canada needs national leadership on energy and natural resource development.

john-a-macdonald-national-leadership
Canada needs national leadership on energy.

If there ever was a time for Canada to show national leadership on the energy file, now is it.

Why Nexen sale can’t be allowed
Diane Francis, Financial Post · Jul. 28, 2012

The proposed takeover of Nexen Inc. by China National Offshore Oil Co., or any other like it, cannot be allowed. If the acquisition of Canada’s resource companies is not banned, then much of Calgary’s skyline will be snapped up by the world’s gigantic state-owned enterprises.

Resource companies are as important as banks or the stock exchange. The same ownership ring fence must be drawn around them, or a limit of 10% foreign ownership imposed. If that policy had not been adopted years ago by Ottawa, Toronto’s skyline would be very different.

The reality is that Canada is a small economy that must be protected, from potash to the TMX, from the foreign governments that have more money than Ottawa and bankroll enterprises and investment portfolios. Read more…

Perhaps it is time to look at how other resource rich western countries, like Norway, are managing their oil wealth.

9 thoughts on “canada needs national leadership on energy and natural resource development.”

  1. Haha! Yeah, when it comes to battles the FP sure knows how to pick ‘em! Eg. contrary to the uncharacteristically protective tone of this article I seem to recall the FP as a cheerleader for London absorbing the TMX; go figure.

    For the sake of argument let’s say the Nexen deal goes through and that London had managed to bag the TMX. Now let’s say, hypothetically, that something went horribly wrong and due to foreign financial institutional improprieties Canadians were egregiously defrauded. In that circumstance would it be easier to get China or England to extradite the accused to face trial in Canada?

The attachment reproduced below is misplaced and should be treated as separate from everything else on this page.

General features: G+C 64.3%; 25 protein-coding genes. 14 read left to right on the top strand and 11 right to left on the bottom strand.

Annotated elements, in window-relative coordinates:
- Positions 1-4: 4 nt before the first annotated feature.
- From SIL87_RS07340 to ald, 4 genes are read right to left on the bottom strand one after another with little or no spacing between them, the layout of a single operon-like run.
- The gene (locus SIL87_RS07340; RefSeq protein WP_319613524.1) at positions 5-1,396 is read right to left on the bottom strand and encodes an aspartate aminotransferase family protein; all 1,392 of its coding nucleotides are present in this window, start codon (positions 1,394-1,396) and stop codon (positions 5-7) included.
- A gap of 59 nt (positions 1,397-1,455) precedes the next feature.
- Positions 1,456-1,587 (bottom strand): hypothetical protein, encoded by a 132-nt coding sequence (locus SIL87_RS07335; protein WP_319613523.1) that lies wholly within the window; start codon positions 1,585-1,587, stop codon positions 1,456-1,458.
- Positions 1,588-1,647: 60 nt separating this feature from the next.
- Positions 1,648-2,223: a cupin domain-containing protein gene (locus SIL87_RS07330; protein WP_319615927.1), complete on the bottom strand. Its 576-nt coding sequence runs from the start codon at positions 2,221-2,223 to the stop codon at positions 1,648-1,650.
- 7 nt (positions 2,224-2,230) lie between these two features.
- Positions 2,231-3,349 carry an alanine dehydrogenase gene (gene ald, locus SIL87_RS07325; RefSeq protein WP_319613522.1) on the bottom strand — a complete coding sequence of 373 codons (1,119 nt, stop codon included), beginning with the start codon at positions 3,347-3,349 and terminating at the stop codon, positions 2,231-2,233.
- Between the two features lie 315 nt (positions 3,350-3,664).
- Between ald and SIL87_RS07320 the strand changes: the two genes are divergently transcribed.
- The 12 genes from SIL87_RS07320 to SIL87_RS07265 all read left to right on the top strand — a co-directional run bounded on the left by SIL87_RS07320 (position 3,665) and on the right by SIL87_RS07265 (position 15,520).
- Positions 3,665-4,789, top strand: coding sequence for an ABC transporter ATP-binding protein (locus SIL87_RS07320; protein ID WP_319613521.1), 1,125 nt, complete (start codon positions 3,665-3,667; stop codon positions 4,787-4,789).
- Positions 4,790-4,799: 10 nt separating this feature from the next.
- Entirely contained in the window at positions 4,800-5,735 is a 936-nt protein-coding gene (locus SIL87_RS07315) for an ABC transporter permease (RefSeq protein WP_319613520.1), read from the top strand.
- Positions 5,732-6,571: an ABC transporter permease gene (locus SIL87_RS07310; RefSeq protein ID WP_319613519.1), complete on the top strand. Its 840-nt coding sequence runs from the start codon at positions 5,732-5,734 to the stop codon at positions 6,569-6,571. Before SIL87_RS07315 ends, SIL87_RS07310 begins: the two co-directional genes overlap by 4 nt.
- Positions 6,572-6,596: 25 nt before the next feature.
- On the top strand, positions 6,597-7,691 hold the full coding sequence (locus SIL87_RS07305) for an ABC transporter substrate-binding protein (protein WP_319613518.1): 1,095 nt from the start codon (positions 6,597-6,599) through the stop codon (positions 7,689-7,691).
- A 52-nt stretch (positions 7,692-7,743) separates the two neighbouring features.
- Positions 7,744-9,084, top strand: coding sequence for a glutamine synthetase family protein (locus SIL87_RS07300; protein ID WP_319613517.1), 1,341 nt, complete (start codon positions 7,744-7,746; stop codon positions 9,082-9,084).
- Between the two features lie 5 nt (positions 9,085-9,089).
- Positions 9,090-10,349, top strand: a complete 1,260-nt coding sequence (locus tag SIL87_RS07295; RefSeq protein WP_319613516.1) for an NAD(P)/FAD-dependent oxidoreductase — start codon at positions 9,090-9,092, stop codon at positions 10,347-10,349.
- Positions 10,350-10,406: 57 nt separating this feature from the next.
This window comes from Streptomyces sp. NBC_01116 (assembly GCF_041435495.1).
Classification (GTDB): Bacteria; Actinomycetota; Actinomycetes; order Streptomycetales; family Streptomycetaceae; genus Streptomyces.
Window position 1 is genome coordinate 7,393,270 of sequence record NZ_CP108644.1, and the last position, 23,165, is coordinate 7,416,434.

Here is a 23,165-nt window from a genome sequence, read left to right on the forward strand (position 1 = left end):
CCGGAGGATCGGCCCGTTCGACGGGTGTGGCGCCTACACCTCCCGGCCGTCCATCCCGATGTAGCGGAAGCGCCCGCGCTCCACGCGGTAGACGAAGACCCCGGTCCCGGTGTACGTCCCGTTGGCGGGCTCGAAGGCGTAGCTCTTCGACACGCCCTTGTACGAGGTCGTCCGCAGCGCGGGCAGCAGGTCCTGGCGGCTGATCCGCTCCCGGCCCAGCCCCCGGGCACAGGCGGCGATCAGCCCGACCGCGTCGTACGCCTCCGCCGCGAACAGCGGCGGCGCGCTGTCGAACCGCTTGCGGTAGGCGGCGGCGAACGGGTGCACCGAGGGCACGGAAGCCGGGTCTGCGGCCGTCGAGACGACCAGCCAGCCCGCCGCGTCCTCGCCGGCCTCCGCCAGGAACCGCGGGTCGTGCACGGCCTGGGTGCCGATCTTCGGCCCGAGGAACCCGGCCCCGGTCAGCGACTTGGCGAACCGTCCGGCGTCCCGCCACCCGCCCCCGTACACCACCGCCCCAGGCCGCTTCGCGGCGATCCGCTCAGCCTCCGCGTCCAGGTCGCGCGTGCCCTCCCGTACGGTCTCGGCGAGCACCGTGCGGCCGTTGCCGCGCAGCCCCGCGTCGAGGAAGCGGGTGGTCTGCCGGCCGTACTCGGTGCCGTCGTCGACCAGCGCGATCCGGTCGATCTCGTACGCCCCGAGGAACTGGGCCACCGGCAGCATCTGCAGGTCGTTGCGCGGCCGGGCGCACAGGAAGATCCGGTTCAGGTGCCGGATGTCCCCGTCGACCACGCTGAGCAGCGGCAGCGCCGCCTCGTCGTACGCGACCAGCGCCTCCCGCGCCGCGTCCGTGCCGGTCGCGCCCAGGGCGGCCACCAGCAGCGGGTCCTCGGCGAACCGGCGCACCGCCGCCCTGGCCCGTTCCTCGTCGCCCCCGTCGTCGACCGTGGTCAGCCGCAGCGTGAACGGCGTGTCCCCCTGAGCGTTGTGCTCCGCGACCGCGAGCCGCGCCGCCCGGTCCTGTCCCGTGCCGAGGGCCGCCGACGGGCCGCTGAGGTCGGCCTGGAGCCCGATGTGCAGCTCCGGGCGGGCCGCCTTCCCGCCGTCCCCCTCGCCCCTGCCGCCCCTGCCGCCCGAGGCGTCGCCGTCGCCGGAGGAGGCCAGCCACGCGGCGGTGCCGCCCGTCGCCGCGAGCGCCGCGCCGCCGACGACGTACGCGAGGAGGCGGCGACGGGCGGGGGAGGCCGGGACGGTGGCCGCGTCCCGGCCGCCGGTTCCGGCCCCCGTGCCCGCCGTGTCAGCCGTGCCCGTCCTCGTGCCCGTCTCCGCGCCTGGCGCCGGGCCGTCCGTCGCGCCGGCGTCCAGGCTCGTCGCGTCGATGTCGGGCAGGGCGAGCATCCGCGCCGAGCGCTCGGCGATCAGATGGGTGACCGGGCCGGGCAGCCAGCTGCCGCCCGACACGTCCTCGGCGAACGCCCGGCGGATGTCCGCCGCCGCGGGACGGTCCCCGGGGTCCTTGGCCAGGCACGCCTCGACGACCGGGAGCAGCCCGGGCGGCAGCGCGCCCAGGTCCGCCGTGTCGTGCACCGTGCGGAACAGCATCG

Perhaps Icelanders could offer at least half the answer to that one.

    GF

  2. Norway is so successful both socially and financially because they have a vibrant, reasonably well educated, politically active population that demands transparency from its governing body. Such an environment promotes realistic long-term thinking and responsibility in their elected representatives, rather than enabling slick demagogues or populist charlatans who mostly legislate on behalf of their largest corporate sponsors.

    That sort of thing would never be allowed to catch on in Canada.

  3. There are obviously a number of people who have an entirely different opinion regarding foreign investment in Canada. Back in 2008, I found Andrea Mandel-Campbell’s “Why Mexicans Don’t Drink Molson” a worthwhile read. It’s a fascinating debate, not buts about it.

  4. What you’ve written and linked to do little to explain why foreign direct investment in our energy sector is a bad thing.

    Why should “no single foreign entity” own more than 10% of any resource related company in Canada?

  5. Why is virtually every National Oil Company from Korea, Norway, France etc. etc. etc. setting up shop in Alberta? The answer is easy – to make money. After they pay the royalties, there is a significant upside in the business. Lougheed realized this when he set up the Alberta Energy Company. Let’s bring it back. Let’s control our own future – let’s make some money not only do things better today but save for the future.

  6. Oh well, I suppose official state control was bound to come to free enterprise Alberta one way or another -even if it’s another country.

  7. Perhaps it is time to look at how other resource rich western countries, like the United States, are managing their oil wealth.

    I’m not saying we should be following the U.S. approach, but the above line presents exactly as good of an argument for going the U.S. approach as you presented for the Norway approach.

    This is your blog and you can do what you want with it, but it seems like presenting a critique of the Diane Francis argument, and then presenting an argument of your own would be useful in advancing debate on this issue. An 1891 election poster and deferring to what some other country doesn’t provide anyone with any reason to support your position.

    – Mustafa Hirji

  8. Mustafa: that may be a fair point, but it is a *really* sweet-looking poster. I’m sure that counts for something.

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